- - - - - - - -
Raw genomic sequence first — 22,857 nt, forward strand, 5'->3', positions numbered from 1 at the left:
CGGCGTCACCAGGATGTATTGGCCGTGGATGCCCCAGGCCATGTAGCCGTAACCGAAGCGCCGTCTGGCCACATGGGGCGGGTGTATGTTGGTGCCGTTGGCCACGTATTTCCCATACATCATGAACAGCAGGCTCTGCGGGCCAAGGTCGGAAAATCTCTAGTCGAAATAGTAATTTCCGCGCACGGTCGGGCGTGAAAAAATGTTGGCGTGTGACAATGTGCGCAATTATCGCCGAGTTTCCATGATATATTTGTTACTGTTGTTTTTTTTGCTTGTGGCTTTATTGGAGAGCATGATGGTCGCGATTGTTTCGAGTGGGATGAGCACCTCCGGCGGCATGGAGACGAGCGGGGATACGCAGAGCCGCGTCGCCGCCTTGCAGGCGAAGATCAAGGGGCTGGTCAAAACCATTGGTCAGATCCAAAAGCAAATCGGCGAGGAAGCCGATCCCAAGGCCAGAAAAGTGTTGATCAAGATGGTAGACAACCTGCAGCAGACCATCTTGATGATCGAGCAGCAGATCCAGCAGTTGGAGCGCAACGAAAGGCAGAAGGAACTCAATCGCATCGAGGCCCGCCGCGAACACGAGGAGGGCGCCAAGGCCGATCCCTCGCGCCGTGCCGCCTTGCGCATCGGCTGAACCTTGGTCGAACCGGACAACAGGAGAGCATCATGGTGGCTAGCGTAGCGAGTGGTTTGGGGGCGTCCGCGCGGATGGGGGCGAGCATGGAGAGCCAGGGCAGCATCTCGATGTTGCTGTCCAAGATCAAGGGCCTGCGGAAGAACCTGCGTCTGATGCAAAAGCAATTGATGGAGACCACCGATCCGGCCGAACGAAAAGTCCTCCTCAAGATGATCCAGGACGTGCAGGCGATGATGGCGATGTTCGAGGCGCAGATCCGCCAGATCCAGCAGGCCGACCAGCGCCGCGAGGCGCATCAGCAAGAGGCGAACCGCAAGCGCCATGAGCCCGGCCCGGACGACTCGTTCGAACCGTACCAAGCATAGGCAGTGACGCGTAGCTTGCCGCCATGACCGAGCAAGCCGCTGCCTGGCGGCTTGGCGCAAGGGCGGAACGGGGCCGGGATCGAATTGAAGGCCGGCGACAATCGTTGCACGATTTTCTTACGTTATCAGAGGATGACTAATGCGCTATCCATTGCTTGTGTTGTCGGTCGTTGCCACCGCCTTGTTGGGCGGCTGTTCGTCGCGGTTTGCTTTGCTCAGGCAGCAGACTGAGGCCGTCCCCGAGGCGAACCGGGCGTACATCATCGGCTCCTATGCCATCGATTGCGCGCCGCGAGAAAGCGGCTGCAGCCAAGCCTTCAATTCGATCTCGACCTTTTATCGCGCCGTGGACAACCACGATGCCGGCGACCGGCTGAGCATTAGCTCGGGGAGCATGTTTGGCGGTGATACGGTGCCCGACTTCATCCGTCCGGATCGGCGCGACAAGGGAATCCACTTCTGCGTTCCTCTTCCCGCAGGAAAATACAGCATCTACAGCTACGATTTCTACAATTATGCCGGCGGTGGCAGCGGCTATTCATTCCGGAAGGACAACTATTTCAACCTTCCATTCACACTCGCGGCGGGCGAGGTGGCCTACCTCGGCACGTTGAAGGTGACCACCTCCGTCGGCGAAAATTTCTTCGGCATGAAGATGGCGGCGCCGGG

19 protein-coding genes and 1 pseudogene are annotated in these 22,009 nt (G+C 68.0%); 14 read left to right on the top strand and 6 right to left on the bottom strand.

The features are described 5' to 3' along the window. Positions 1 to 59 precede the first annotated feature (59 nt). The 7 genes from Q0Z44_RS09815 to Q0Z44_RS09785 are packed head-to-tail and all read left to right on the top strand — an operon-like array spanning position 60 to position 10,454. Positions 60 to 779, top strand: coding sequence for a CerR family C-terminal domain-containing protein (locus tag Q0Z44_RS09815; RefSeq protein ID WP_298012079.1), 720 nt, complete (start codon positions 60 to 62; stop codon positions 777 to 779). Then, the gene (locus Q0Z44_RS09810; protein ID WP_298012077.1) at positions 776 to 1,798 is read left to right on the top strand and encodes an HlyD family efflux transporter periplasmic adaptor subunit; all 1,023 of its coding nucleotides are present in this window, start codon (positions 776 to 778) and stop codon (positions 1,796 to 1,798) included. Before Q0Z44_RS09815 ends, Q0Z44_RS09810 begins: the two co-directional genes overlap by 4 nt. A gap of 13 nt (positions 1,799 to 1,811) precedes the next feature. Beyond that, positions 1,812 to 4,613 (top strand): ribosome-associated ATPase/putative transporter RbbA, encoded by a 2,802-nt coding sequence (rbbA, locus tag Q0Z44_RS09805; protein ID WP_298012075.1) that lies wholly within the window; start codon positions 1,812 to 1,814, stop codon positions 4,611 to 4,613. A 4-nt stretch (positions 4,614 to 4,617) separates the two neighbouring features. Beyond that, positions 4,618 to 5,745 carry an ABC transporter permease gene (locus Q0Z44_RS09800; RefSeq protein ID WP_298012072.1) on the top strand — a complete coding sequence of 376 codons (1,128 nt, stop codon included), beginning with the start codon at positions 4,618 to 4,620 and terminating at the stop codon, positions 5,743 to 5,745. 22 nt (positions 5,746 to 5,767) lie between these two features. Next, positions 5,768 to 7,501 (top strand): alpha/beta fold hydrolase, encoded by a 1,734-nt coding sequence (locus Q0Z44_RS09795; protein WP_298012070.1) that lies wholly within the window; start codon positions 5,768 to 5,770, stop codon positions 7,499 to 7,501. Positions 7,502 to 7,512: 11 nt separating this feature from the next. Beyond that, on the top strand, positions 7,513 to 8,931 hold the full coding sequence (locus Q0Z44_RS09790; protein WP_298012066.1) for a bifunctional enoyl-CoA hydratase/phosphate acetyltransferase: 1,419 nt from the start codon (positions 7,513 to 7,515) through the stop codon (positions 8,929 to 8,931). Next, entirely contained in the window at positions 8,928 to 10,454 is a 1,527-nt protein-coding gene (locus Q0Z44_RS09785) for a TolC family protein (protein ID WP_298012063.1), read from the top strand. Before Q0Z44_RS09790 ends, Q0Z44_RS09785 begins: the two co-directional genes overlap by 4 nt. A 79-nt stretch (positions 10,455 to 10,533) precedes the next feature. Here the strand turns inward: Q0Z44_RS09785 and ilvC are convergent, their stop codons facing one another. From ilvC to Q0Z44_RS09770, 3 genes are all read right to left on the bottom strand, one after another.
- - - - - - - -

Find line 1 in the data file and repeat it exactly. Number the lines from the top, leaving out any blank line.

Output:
Raw genomic sequence first — 22,857 nt, forward strand, 5'->3', positions numbered from 1 at the left: